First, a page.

The Iran deal

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Re: The Iran deal

Postby Minardil » Tue Dec 01, 2015 10:13 am

Storyteller's point here seems to be that the Iranians are threatening to pull out of a deal which is so terribly skewed in their favor that he is willing to go to war rather than allow the deal to be implemented.

I just can't tell if he is being critical of the Iranians, or praising them for taking us closer to the war he so desperately wants us to fight with them.
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Re: The Iran deal

Postby Storyteller » Wed Dec 02, 2015 11:49 am

My point is that the Iran deal has turned into an Iranian tool of perpetual blackmail: the deal is absurdly good for them, but they can continue to milk the West for more and more concessions by threatening to pull out of it, and renegotiate it to nullify what few obligations they have under the deal. They make permanent gains that will be impossible to recall, yet they retain the ability to ditch the deal at a moment's notice.
"...Their aim in war with Germany is nothing more, nothing less than extermination of Hitlerism... There is absolutely no justification for this kind of war. The ideology of Hitlerism, just like any other ideological system, can be accepted or rejected, this is a matter of political views. But everyone grasps, that an ideology can not be exterminated by force, must not be finished off with a war.” - Vyacheslav Molotov, ""On the Foreign Policy of the Soviet Union", 31 October 1939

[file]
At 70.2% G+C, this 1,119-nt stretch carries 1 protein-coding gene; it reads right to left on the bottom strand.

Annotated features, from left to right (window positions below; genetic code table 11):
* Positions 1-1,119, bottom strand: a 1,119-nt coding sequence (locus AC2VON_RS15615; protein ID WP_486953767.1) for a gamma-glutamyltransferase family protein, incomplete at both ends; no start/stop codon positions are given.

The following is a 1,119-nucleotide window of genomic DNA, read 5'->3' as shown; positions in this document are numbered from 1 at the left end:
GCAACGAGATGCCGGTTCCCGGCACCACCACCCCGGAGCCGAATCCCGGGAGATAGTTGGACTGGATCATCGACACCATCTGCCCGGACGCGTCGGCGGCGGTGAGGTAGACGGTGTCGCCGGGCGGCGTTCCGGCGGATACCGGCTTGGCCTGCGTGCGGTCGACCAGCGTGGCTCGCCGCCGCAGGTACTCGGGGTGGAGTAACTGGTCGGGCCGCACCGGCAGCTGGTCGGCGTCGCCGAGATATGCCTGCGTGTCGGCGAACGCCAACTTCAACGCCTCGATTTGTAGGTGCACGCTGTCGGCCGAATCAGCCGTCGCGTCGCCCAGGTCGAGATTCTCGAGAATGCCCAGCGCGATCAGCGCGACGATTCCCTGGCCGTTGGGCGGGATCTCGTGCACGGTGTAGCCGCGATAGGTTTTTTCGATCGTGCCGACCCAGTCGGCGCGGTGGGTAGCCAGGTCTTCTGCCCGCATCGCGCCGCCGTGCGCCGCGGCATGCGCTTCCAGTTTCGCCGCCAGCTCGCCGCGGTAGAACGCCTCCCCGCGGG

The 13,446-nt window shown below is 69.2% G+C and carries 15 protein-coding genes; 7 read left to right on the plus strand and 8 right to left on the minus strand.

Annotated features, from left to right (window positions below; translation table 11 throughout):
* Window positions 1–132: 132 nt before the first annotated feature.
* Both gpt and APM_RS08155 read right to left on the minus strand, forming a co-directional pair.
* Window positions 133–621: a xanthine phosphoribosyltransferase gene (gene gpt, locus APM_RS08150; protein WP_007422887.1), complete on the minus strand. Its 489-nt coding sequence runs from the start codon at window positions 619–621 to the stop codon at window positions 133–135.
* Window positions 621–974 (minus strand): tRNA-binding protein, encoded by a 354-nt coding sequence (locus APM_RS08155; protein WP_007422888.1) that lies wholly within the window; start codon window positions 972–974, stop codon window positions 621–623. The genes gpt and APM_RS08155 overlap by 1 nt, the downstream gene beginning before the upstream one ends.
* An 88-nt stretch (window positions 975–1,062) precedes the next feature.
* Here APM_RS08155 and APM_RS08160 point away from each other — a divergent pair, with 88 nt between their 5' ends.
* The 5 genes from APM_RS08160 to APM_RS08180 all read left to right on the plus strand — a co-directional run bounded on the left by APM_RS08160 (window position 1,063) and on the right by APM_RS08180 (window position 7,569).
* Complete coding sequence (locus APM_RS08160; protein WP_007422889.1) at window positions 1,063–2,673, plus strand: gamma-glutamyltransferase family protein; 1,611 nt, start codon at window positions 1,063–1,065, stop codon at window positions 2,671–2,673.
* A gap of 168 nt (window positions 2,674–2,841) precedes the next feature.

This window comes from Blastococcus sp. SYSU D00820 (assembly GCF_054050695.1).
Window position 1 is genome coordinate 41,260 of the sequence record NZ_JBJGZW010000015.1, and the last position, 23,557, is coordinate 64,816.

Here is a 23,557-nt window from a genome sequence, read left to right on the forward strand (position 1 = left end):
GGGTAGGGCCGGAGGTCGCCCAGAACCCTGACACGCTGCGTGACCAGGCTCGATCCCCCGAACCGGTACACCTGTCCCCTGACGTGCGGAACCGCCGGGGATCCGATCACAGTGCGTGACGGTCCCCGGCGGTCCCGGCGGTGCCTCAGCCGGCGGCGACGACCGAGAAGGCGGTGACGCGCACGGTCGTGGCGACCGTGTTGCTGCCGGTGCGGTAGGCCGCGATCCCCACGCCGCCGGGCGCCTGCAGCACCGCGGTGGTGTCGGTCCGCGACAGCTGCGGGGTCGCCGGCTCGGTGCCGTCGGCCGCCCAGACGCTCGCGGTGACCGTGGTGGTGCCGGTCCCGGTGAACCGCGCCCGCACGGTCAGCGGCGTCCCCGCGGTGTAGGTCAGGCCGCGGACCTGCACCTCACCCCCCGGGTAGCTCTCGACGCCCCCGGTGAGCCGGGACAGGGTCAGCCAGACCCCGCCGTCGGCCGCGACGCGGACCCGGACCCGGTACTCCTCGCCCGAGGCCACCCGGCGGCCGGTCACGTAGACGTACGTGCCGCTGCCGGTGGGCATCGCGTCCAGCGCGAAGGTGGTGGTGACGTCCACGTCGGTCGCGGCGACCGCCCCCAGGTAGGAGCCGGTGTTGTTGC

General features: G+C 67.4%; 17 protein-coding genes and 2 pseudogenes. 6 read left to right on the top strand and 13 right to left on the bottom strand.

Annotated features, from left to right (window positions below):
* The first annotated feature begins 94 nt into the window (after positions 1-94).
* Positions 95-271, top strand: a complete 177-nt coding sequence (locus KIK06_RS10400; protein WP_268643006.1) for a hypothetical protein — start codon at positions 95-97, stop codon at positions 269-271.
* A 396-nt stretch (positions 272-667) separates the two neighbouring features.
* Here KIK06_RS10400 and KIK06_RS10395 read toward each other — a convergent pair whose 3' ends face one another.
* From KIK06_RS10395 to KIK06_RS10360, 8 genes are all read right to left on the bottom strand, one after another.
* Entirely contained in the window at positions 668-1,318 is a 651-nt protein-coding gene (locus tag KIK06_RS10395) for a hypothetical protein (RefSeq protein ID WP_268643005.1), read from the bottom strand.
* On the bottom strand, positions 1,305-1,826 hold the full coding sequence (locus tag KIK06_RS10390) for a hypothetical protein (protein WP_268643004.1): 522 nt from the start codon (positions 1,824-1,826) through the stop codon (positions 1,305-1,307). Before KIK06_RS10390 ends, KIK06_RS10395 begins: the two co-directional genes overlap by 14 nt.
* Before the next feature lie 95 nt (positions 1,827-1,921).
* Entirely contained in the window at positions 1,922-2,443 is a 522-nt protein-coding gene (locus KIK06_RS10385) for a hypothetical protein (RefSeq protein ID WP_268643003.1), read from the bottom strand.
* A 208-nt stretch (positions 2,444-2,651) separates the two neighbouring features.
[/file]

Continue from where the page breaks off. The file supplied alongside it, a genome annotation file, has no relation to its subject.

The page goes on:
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Re: The Iran deal

Postby portia » Wed Dec 02, 2015 6:17 pm

That is simply absurd. Believing in it takes a mind like a pretzel.
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Re: The Iran deal

Postby Storyteller » Wed Dec 02, 2015 10:19 pm

portia wrote:That is simply absurd. Believing in it takes a mind like a pretzel.

It's the most straightforward explanation once you drop the axiom that Obama can do no wrong.
"...Their aim in war with Germany is nothing more, nothing less than extermination of Hitlerism... There is absolutely no justification for this kind of war. The ideology of Hitlerism, just like any other ideological system, can be accepted or rejected, this is a matter of political views. But everyone grasps, that an ideology can not be exterminated by force, must not be finished off with a war.” - Vyacheslav Molotov, ""On the Foreign Policy of the Soviet Union", 31 October 1939